Vilelmini Andrioti- interview by from stage to page

Posted on January 23, 2016



Could you briefly introduce yourselves?

 I consider myself a political choreographer. I believe that my work has been shaped by what we are experiencing in Greece, crisis, austerity, unemployment, plus personal difficulties, by how expendable we all are. I don’t think I would have been artistically motivated had it not been for the context I am experiencing, as well as having my children and my everyday life. It is due to all of the above that I have become a political choreographer, working only on subjects with a political or social content.

I studied sociology and dance at the same time. I continued with theater studies and finally did a Masters degree in London- Research in choreography and performance at Roehampton University.

I work on dreams. I have been writing down my dreams for years. I am intrigued by the fact that a dream which in reality lasts about 8 seconds,- within the dream it lasts an eternity or a whole day. I decided to work on this notion of dream time in real time. I was interested to see how long I can sustain things. My main entry points are time, reality, illusion and ‘real’ desire as is expressed in dreams. Dreams can open up one’s horizon of thought while sometimes are ‘ready made’, already directed and choreographed works. They have a structure already which can be extended or reinforced. Dreams facilitate our access to imagination. Our conscious lacks this luxury of fantasy which is dissipating in our everyday lives. All children are artists with regards to accessing their imagination, their innocence and no sense of limits. In growing up we loose most of these but we still have dreams as a gateway to this openness. In this dream state, I believe in myself, I can create without limits and my brain lets go of real time limits. ‘Reach where you can’t’ as Kazantzakis said. Dream is the unattainable. We can consciously think we don’t have the potential for something but if we follow our unconscious- there are no limits there. It is fear that places the limits, time is an illusion and in dreams time is ambiguous.

What do you want to question with your current project?

For the past three months I have been working with refugees, so I deal with conflict. I am there (at the port) everyday, for the past three months. Apart from the mobilization and sensitization to the refugee problem, I am look at their hands and their gaze which troubles me. This sense of looking at their eyes and hands is similar to a project I created at EPT (Greek national television channel, shut down by the government, occupied later by the workers). I had access to the building and I was taking pictures of parts of their bodies, observing how their bodies changed while in that work place. I am currently taking pictures of refugees, documenting incessantly over the past 3 months: their gaze, their hands reaching out- my body as a vehicle to activism. I am a vehicle continuously conveying their fears and despair. I am a vehicle for the refugees transmitting their senses, the danger they faced and still face. I hand out food and clothes, just being practical. But if I had to consolidate this experience in an image, it would be hands reaching out through barriers. This experience at the port is also connected to a project based on A. Embirikos (Greek surrealist poet) and his work ‘Plous’ last May. I initially had a dream that felt like a calling, then started working on this piece and realized eventually realized that in that dream I had seen images that became reality two years later.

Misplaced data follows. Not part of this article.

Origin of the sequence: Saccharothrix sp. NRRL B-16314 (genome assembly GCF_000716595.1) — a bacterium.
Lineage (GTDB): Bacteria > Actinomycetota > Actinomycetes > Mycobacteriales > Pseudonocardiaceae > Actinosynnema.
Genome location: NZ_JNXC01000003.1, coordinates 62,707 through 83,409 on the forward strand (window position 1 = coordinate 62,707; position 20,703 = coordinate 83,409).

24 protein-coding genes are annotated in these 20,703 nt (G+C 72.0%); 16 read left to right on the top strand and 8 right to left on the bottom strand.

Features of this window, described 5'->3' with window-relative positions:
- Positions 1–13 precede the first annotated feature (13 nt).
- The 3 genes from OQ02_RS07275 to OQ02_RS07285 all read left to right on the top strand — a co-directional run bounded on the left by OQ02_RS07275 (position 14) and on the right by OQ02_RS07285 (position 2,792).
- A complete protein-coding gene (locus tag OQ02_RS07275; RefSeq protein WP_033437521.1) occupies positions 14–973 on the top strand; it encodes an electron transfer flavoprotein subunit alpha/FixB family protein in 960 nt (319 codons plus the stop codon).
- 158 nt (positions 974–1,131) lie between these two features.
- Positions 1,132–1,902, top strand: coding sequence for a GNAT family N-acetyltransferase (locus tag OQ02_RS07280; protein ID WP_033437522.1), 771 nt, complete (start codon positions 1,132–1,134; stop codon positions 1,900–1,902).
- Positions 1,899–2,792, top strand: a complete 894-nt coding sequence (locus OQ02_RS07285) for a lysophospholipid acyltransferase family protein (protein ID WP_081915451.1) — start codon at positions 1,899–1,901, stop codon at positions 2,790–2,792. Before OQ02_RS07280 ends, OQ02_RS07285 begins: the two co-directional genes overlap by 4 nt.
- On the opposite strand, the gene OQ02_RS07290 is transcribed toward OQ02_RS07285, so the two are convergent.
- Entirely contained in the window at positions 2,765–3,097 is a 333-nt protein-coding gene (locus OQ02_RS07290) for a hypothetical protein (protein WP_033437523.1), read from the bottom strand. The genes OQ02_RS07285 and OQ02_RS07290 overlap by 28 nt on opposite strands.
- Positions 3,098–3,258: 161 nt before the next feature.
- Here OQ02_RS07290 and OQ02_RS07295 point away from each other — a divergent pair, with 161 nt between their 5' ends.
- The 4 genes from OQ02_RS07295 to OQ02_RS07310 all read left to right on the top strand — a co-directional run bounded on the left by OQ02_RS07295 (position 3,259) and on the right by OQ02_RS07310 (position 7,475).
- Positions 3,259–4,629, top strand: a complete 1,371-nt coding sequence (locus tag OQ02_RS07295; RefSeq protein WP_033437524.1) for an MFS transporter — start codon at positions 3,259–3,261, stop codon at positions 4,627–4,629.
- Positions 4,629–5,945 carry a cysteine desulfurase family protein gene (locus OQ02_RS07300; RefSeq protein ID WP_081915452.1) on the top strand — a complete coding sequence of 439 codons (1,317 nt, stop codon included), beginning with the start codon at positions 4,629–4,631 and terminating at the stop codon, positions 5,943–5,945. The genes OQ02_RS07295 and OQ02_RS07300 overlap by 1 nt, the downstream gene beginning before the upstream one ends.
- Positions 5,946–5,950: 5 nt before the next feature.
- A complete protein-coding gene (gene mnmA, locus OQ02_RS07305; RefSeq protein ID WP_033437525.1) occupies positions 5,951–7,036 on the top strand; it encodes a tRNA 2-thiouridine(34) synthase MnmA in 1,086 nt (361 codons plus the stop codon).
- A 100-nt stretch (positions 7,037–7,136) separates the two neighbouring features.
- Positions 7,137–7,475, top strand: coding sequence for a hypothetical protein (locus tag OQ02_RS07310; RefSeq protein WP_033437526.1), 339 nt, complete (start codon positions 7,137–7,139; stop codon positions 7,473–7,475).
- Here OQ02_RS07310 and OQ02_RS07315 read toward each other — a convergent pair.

In another project I was taking photographs of the ears of the workers in the national television channel. I shredded lots of newspapers and cut my hair and put all this back onto my head becoming a sort of Medusa.

Is questioning actually the process?

Not necessarily. My process involves dreams and the reflective practice which is dealing with these dreams. My intention is to dive and dig deep inside of me. I don’t set questions, I keep notes of this introspection and these notes become my research.

‘Repetition does not exist’ is a project in which I was combing my hair, continuously doing the same movement. We are living and experiencing moments and I believe that there is no repetition, only a same-ness. Each repetition is slightly different, there are different moments, different intensities. I first did the performance and then I asked the questions. I observed when I was bored, when I got tired within this durational project of three hours. More questions arose later. The spectators had different reactions and interactions.

Do you want this question to become the audience’s question?